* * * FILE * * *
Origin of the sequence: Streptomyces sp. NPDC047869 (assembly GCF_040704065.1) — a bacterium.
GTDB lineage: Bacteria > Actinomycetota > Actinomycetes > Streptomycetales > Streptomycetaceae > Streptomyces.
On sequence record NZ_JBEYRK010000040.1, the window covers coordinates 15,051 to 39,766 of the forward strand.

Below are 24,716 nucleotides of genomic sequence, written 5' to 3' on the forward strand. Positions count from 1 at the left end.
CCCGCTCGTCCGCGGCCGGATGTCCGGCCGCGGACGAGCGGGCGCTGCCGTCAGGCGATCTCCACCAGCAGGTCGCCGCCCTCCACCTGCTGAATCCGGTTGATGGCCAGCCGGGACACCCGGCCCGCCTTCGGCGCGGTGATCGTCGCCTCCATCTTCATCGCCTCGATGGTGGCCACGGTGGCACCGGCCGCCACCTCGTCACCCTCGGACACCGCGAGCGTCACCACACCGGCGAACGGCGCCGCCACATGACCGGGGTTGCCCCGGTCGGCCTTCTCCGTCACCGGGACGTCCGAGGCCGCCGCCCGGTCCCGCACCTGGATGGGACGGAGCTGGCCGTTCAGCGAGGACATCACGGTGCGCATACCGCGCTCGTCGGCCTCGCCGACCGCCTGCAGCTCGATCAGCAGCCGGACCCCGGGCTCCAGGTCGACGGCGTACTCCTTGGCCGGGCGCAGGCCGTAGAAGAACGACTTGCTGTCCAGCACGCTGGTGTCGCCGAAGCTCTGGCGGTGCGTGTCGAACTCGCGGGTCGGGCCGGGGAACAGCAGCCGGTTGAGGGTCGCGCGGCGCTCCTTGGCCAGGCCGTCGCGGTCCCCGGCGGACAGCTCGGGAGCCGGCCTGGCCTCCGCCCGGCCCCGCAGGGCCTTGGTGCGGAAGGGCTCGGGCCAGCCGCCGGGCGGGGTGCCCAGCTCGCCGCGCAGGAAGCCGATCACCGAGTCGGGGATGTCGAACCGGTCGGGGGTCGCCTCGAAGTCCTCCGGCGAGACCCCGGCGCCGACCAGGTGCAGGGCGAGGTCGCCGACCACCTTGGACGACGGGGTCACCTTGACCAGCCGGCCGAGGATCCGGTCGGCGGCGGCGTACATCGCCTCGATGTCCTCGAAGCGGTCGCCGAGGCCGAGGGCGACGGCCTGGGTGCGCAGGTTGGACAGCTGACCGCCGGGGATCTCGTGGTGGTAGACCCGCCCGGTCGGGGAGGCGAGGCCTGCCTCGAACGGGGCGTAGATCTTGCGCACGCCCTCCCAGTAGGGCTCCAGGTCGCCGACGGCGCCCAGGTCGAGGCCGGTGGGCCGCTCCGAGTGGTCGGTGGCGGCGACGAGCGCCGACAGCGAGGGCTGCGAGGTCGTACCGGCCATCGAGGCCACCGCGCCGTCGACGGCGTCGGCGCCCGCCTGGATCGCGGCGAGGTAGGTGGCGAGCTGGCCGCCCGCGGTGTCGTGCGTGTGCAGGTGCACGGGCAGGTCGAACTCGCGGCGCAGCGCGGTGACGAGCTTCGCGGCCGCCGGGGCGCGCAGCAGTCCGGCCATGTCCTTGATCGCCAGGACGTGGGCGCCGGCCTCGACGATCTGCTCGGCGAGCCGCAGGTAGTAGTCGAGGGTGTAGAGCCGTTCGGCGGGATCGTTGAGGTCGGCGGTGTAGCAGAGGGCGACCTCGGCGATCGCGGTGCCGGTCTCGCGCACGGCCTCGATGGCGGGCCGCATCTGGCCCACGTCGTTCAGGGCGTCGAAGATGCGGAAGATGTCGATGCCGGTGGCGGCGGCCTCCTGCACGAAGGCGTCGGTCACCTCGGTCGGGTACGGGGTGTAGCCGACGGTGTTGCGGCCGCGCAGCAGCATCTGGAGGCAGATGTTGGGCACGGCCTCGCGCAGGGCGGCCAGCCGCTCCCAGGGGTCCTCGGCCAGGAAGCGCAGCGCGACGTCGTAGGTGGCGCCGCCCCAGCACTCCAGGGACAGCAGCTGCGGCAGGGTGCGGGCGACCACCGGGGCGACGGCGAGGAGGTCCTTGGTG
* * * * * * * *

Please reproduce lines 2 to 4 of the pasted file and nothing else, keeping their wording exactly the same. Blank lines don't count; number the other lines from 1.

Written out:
GTDB lineage: Bacteria > Actinomycetota > Actinomycetes > Streptomycetales > Streptomycetaceae > Streptomyces.
On sequence record NZ_JBEYRK010000040.1, the window covers coordinates 15,051 to 39,766 of the forward strand.

Below are 24,716 nucleotides of genomic sequence, written 5' to 3' on the forward strand. Positions count from 1 at the left end.